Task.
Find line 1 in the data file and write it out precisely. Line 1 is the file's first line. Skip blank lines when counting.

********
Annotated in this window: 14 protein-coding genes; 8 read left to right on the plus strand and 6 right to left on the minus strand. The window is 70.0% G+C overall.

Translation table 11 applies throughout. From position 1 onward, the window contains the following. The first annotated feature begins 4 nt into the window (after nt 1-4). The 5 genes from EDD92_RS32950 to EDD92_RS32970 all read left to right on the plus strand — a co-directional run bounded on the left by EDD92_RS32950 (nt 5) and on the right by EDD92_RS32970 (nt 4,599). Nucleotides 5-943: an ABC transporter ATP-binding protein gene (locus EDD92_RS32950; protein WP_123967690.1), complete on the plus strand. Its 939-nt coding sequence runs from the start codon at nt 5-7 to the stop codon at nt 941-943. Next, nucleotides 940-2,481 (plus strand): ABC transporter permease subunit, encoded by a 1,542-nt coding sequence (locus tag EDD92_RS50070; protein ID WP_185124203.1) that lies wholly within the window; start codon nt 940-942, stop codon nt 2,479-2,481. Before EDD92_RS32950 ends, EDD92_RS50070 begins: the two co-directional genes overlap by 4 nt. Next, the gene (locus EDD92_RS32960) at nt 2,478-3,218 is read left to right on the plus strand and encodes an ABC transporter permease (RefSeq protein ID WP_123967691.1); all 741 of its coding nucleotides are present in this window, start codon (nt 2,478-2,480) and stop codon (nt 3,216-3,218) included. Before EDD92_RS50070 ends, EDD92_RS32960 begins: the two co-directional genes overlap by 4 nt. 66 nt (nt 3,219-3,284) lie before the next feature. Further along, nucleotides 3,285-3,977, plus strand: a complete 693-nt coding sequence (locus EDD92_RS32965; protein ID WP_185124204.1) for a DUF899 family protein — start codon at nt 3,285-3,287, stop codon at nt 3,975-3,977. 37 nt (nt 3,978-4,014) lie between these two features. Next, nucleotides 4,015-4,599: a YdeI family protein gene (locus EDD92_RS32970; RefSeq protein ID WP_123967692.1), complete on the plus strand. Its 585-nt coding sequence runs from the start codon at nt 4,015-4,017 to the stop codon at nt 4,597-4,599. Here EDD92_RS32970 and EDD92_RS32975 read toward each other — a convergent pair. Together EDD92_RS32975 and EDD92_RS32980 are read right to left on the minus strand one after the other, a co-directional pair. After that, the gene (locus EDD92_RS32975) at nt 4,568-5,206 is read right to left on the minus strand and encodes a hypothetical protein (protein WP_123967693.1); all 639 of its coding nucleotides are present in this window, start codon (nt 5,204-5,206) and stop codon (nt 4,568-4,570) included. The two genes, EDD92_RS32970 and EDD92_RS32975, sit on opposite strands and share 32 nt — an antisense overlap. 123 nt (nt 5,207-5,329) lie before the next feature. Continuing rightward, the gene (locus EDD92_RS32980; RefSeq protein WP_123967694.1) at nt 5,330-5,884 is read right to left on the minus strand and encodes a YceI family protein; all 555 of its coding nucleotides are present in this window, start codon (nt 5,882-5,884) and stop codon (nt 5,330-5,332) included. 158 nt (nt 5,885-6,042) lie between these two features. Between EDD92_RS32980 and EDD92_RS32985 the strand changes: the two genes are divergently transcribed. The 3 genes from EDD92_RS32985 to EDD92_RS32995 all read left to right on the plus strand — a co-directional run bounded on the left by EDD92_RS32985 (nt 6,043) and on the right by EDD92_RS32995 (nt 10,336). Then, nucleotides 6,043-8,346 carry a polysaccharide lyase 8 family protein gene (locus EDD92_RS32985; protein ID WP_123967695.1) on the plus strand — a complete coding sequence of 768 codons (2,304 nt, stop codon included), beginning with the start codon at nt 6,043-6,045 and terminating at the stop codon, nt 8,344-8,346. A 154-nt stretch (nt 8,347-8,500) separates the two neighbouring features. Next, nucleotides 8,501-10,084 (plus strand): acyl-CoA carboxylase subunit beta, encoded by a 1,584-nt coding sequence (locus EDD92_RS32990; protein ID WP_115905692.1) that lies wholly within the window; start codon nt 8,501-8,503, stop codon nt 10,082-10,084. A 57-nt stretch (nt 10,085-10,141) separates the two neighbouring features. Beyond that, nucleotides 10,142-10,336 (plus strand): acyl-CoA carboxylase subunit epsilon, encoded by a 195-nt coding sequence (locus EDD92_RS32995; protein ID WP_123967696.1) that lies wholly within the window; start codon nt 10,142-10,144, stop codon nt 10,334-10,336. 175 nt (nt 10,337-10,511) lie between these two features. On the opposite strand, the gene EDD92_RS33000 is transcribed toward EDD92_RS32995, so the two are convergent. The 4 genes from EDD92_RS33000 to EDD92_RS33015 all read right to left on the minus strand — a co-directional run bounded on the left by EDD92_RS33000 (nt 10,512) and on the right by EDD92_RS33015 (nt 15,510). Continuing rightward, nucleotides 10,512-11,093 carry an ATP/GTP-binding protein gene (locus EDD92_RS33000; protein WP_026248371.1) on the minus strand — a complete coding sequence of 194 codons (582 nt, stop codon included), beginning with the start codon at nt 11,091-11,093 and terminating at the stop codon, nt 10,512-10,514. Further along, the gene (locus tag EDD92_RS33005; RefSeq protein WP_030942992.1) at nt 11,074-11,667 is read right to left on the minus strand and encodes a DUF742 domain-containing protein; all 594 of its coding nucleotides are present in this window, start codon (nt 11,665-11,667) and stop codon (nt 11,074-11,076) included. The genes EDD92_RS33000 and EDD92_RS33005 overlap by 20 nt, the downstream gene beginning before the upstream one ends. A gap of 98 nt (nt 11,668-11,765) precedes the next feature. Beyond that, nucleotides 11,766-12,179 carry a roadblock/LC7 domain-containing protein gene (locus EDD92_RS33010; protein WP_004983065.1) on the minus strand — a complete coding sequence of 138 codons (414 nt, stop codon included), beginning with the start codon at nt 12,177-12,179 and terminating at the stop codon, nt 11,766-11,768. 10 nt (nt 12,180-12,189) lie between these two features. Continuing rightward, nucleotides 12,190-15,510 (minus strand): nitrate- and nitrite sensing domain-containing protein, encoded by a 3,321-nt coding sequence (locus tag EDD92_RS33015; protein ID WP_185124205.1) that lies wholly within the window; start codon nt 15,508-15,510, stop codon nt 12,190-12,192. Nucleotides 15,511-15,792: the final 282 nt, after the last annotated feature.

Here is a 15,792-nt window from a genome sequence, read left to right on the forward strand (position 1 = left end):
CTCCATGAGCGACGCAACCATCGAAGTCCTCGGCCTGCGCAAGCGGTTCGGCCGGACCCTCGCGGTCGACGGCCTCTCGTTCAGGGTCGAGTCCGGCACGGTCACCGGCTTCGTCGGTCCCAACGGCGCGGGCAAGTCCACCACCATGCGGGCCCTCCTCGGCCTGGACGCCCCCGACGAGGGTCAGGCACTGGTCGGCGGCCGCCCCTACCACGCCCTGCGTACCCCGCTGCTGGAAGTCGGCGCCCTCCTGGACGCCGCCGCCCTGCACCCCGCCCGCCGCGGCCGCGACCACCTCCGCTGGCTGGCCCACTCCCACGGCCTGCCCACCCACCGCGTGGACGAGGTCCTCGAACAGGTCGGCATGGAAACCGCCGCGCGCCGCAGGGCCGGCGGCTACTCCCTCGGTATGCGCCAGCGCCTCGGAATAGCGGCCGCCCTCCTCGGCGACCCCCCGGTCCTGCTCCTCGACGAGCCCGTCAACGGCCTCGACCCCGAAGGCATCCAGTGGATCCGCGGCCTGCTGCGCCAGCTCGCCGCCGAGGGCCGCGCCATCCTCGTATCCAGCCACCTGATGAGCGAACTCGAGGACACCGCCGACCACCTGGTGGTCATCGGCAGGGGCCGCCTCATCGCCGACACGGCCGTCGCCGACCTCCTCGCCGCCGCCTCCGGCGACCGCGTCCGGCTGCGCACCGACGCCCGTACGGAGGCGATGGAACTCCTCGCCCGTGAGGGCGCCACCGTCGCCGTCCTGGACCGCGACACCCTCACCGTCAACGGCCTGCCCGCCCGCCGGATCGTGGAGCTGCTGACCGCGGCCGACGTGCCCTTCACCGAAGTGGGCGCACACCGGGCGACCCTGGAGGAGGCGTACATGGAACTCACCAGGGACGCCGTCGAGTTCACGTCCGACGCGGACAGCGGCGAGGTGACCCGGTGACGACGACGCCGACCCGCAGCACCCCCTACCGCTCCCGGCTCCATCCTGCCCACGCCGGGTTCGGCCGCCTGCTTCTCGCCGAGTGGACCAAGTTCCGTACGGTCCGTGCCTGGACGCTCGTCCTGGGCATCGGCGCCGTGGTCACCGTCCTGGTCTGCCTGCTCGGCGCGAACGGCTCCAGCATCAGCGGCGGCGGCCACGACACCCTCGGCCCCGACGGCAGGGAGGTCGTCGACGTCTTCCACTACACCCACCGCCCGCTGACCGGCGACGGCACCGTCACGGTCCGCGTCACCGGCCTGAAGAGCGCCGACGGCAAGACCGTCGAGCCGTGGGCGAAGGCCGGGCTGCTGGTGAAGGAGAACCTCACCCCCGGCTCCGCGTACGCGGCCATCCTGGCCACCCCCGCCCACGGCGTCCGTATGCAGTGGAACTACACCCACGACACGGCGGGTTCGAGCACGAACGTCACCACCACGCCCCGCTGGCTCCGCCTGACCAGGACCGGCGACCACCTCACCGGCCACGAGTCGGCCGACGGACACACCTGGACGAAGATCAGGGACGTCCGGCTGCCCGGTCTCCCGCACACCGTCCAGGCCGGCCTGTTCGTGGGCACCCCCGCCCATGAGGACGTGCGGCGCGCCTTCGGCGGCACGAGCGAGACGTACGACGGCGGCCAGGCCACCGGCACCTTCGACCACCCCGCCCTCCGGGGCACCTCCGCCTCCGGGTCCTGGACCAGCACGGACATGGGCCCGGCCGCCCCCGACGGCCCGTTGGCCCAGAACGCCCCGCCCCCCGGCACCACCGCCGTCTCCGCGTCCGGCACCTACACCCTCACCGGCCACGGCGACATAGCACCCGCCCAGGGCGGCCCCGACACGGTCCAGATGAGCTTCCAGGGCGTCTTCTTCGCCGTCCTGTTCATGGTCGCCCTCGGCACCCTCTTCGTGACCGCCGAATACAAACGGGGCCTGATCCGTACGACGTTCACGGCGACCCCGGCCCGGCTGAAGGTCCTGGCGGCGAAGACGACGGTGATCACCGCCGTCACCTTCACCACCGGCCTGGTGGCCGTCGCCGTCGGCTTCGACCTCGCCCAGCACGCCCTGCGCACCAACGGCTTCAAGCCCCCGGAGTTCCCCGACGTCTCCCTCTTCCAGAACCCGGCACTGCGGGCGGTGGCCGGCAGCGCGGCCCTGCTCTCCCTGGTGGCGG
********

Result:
Annotated in this window: 14 protein-coding genes; 8 read left to right on the plus strand and 6 right to left on the minus strand. The window is 70.0% G+C overall.